Rhythm Collision Volume 2

EB 086LP EB 086LP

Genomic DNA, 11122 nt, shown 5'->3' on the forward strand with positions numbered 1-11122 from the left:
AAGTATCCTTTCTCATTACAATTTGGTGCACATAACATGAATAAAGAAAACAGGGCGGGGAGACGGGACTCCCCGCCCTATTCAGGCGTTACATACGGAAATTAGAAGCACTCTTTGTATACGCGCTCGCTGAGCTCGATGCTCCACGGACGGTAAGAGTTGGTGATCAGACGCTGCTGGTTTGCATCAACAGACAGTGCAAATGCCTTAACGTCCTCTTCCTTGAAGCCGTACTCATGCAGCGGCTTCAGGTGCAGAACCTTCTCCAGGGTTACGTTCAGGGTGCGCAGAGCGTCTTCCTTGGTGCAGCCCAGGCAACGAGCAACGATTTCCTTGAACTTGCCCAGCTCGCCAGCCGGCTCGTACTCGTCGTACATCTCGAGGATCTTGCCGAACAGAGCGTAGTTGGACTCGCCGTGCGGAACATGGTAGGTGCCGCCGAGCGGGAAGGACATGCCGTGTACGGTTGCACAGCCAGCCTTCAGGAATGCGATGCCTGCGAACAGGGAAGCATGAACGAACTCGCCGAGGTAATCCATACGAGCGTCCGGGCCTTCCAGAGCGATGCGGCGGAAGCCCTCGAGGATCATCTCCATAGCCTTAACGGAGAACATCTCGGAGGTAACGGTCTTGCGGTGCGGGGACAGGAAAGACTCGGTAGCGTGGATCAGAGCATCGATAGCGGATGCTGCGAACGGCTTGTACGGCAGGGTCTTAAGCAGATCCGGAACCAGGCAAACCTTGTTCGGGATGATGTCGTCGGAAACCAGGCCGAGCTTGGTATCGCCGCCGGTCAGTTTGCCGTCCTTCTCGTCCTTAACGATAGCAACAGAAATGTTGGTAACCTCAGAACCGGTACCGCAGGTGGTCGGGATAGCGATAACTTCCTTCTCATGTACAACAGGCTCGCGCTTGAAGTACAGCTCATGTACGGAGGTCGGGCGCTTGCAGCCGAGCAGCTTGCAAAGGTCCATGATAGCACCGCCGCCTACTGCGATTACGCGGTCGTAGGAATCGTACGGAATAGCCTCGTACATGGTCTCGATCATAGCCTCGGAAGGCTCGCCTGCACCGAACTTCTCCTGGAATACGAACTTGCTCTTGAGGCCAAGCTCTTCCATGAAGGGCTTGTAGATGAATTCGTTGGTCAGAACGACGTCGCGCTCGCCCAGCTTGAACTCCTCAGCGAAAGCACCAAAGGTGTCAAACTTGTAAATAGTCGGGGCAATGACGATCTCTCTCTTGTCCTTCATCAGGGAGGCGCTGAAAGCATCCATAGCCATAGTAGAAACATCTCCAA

When Malcolm Owen joined his mates of the disbanding pub rock gang Hit & Run in 1977 to form The Ruts, their obvious sound outfit was nasty, pub rock-ish punk. But the current Jamaican sound called reggae was also buried deep in the group's DNA. It was soon to fully unfold when UK reggae band Misty In Roots discovered the angry talent of The Ruts and encouraged them to produce their first single on their own label People Unite. In a Rut sold an astonishing 20,000 copies. It was followed by a John Peel Session and a deal with Virgin Records that left the band in debt for ages. But it also led to a seminal album,The Crack, and a bunch of classic singles such as "Staring at the Rudeboys," "Jah War," and the much-covered "Babylon's Burning" that the remaining members of the band just re-recorded with the fittingly casted Henry Rollins on vocals. This heavy rock anthem with embedded rasta philosophy mirrors the Bad Brains' efforts to merge the energies of reggae and rock, meanwhile in DC. But in 1980 The Ruts themselves were forced to turn DC when Owen died of a heroin overdose -- DC in this case standing for "Da Capo," a restart. Sadly enough, this second phase of the band keeps being underrated by rock history. However, for those who know, an album called Rhythm Collision Vol. 1 became a major object of worship. This dub set was cut in 1982 in the brand new Ariwa studio, set up and run by Neal Fraser, better known as the Mad Professor. On this day in '82, reggae and punk rock, with a little help from funk, came together in a ying and yang harmony rarely ever heard. The basic mood is melancholic tranquility, a floating dubspace without too many crazy but still highly effective effects. If dub can be described as the art of impression by subtraction, this classic example gave an idea of where dub as a recording technique could potentially go -- and where it subsequently went. Despite its nearly obscure status, the album has not done too badly over the years -- it stayed underground but there it became massively viral, selling 100,000 copies of its various incarnations on the band's own label Bohemian, punky reggae U.S. imprint ROIR, Danceteria, and -- in the CD age -- Echo Beach. The second generation went to work, when Zion Train first re-versioned "Babylon's Burning" and finally the whole set, which was also released on Echo Beach. So in its third incarnation: deconstructed, reconstructed, tuned, pimped and dubbed out by today's disciples of bass. Even though the postmodern world offers zillions of ways to recontextualize archive material, they all left the sacred tracks relatively intact, ignoring the easy way out. After 31 years, Ruts DC are still very much alive and kicking, just like the major rocksteady and reggae riddims they organically developed with a lot of great artists and friends, such as: Tenor Fly, Molara, Segs, Aynzli Jones & Rob Love, Smokes, and Seamus Beaghen. Recorded at Ariwa Studios, London by Mad Professor. Mixed by Prince Fatty at Prince Fatty Studio.